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Sawyer, J. S., Wilner, L. L., & Brewster, M. E. (2017). Ethics in Gender Research. In K. L. Nadal (Ed.), The SAGE Encyclopedia of Psychology and Gender (pp. 506–508). SAGE Publications. https://doi.org/10.4135/9781483384269.n170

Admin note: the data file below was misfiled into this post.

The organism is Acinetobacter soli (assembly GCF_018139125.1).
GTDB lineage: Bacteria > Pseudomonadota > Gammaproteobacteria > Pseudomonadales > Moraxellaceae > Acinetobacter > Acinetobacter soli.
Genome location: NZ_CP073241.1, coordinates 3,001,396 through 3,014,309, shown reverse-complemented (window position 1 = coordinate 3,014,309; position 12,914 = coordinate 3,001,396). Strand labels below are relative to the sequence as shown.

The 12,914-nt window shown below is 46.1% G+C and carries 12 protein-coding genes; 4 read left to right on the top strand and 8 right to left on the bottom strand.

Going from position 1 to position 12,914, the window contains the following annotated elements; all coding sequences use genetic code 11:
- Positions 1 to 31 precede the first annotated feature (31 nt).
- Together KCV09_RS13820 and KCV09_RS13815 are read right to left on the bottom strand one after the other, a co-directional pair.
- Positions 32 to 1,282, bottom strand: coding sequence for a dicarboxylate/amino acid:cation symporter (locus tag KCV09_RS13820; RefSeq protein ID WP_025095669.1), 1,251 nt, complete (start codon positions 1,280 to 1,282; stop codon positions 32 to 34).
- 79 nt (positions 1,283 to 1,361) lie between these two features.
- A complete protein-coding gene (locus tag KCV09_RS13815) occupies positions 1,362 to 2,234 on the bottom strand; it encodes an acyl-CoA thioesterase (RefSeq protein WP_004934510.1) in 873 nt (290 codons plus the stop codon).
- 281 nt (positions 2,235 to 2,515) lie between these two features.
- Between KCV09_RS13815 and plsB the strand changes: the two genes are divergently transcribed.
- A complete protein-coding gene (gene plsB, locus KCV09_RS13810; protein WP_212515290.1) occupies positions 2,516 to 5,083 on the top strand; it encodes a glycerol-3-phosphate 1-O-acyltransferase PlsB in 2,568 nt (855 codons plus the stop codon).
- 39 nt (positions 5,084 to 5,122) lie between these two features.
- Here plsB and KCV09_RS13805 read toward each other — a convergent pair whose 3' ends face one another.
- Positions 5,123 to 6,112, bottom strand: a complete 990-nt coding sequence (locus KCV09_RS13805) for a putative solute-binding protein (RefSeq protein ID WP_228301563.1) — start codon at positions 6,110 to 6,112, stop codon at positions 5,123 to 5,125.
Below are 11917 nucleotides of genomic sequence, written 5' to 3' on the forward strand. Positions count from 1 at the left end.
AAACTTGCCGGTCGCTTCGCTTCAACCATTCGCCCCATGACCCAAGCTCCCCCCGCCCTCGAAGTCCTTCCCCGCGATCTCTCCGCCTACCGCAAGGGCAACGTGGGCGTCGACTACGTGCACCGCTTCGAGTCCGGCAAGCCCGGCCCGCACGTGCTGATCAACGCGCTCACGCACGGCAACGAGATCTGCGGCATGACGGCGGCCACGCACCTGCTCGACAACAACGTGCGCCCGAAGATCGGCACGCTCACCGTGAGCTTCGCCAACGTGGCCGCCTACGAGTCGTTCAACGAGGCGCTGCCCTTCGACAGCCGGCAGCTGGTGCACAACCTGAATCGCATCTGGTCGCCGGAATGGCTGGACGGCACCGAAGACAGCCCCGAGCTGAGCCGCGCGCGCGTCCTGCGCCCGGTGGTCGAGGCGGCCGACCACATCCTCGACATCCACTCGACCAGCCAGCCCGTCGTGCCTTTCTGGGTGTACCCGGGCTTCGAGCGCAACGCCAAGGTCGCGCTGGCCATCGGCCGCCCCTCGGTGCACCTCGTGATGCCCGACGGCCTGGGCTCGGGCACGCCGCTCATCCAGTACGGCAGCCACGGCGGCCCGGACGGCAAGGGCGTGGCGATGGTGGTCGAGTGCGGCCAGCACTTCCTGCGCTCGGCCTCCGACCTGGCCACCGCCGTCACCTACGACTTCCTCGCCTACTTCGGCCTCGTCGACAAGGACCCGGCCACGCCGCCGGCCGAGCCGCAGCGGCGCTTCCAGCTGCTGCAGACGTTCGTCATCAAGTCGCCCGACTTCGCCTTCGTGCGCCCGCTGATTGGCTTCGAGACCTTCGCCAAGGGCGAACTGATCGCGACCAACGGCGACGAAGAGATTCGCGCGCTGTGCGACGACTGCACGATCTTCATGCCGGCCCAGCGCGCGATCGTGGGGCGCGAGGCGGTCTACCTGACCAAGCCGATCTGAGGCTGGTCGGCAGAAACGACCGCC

Ethical considerations are a part of the foundation of any study in psychology. The American Psychological Association (APA) has specified guidelines that must be followed in order to ensure that human participants are protected from forms of distress, such as breaches in confidentiality, deception, and undue physical or mental harm. In addition to APA guidelines, academic institutions also have an institutional review board that engages in a thorough review of a study’s data collection procedures, sample selection, and actions in which participants will be engaged. In most cases, certain participants are only excluded from a study with a justifiable scientific rationale (e.g., excluding participants not living in the U.S. when researching voting patterns of individuals in Nebraska). Despite the many safeguards in place for participants, some scholars have called for increased attention in research ethics in marginalized populations. One area that received attention is the ethics of gender research, as some studies have found to completely omit women or misrepresent findings. In this chapter, ethical issues in gender research will be presented, followed by a description of research methods that attempt to reduce bias and share power. Finally, due to recent changes in research ethics in the APA code, research issues with transgender samples will be explored.